wherein the first variable voltage source circuit and the second variable voltage source circuit are operative such that:
when a voltage at the first input terminal is higher than a voltage at the second input terminal, and a voltage at the output terminal is higher than the voltage at the second input terminal, the first and second transistors are both ON and the gates of the first and second transistors are substantially at equal voltage level;
when the voltage at the first input terminal is higher than a voltage at the second input terminal, and the voltage at the output terminal is lower than the voltage at the second input terminal the sates of the first and second transistors are substantially at unequal voltage levels and each of the first and second transistors shares a substantial portion of the voltage difference between the first input terminal and the output terminal; and
when the voltage at the first input terminal is equal to or smaller than the voltage at the second input terminal, at least one of the first and second transistors is OFF to disconnect the conduction between the first input terminal and the output terminal.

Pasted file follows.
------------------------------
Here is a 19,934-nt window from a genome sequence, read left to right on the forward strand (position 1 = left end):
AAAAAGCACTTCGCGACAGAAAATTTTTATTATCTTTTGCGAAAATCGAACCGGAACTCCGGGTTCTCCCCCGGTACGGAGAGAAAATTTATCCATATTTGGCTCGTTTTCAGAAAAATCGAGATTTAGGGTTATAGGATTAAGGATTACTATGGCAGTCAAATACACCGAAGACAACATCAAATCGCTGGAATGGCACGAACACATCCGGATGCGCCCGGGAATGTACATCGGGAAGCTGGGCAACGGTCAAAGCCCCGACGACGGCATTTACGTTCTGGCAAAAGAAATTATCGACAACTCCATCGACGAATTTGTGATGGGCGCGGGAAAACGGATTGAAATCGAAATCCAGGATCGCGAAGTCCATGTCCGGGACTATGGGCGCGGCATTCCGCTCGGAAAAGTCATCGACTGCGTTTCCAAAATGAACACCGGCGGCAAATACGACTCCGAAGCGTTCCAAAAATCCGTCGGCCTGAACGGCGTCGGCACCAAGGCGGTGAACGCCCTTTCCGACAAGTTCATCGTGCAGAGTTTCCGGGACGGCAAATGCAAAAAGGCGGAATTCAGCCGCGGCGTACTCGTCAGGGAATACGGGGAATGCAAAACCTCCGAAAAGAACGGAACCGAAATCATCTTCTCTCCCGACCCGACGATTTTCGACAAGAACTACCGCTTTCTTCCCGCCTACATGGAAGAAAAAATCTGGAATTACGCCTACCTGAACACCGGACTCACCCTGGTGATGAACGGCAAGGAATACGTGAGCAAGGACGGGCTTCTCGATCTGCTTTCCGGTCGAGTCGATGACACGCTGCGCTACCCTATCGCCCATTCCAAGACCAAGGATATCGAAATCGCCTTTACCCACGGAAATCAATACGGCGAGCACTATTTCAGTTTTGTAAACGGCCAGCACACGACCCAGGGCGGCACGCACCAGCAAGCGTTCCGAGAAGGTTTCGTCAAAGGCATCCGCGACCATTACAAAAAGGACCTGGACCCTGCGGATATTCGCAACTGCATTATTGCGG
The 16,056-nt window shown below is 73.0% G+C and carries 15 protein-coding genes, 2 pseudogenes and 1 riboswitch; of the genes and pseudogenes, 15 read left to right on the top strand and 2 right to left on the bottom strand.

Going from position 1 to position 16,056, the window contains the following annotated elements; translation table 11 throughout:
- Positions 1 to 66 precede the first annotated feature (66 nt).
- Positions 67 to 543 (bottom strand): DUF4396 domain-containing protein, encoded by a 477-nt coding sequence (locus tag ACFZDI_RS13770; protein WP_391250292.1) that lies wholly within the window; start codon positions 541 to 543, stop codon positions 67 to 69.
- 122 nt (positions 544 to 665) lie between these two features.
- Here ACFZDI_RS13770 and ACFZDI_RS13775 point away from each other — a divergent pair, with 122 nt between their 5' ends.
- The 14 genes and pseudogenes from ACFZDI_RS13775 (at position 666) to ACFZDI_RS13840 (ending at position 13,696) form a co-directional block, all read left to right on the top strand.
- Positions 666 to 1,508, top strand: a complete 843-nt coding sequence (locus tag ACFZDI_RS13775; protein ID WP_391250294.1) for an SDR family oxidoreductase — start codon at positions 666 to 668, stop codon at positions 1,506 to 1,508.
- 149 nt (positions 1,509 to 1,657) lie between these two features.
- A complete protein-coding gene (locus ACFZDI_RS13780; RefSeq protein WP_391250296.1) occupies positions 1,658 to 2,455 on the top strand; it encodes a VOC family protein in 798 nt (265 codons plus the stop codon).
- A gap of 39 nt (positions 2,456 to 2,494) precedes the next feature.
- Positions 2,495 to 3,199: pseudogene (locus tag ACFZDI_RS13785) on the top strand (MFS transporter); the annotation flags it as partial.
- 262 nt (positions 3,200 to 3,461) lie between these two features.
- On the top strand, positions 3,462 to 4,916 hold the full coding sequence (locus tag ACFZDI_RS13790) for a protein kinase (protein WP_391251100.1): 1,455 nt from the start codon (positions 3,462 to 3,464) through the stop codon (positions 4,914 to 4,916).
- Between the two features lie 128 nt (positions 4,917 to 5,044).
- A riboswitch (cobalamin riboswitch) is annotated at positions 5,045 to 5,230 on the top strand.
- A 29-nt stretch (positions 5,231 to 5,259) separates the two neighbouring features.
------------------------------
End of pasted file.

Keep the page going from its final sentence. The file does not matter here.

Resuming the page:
11. The protection circuit of claim 10, further comprising a fifth voltage source device electrically connected between the gate of the second transistor and the output terminal.
12. The protection circuit of claim 10, further comprising a circuit supplying voltage from the second input terminal to the gate of the second transistor when the voltage difference between the first input terminal and the output terminal suddenly increases, to cut off the conduction between the first input terminal and the output terminal.
13. The protection circuit of claim 10, wherein each of the voltage source devices is selected from the group consisting of: resistor, zener diode, current source, depletion transistor, depletion junction transistor, a circuit providing a voltage source, and a combination of two or more of the above devices.
14. A protection method, comprising the steps of:
(A) providing at least two transistors including a first and a second transistors connected in series with each other and electrically connected between an input terminal and an output terminal;
(B) when the output terminal is operating normally, controlling the voltages at the gates of the first and second transistors to be substantially equal with each other;
(C) when the voltage difference between the first input terminal and the output terminal suddenly increases, controlling the first and second transistors such that the voltages at the gates of the first and second transistors are different and each of the first and second transistors share shares a substantial portion of the voltage difference between the input terminal and the output terminal; and
(D) after the voltage difference between the first input terminal and the output terminal suddenly increases, cutting off the conduction between the input terminal and the output terminal by decreasing the voltage level at the input terminal.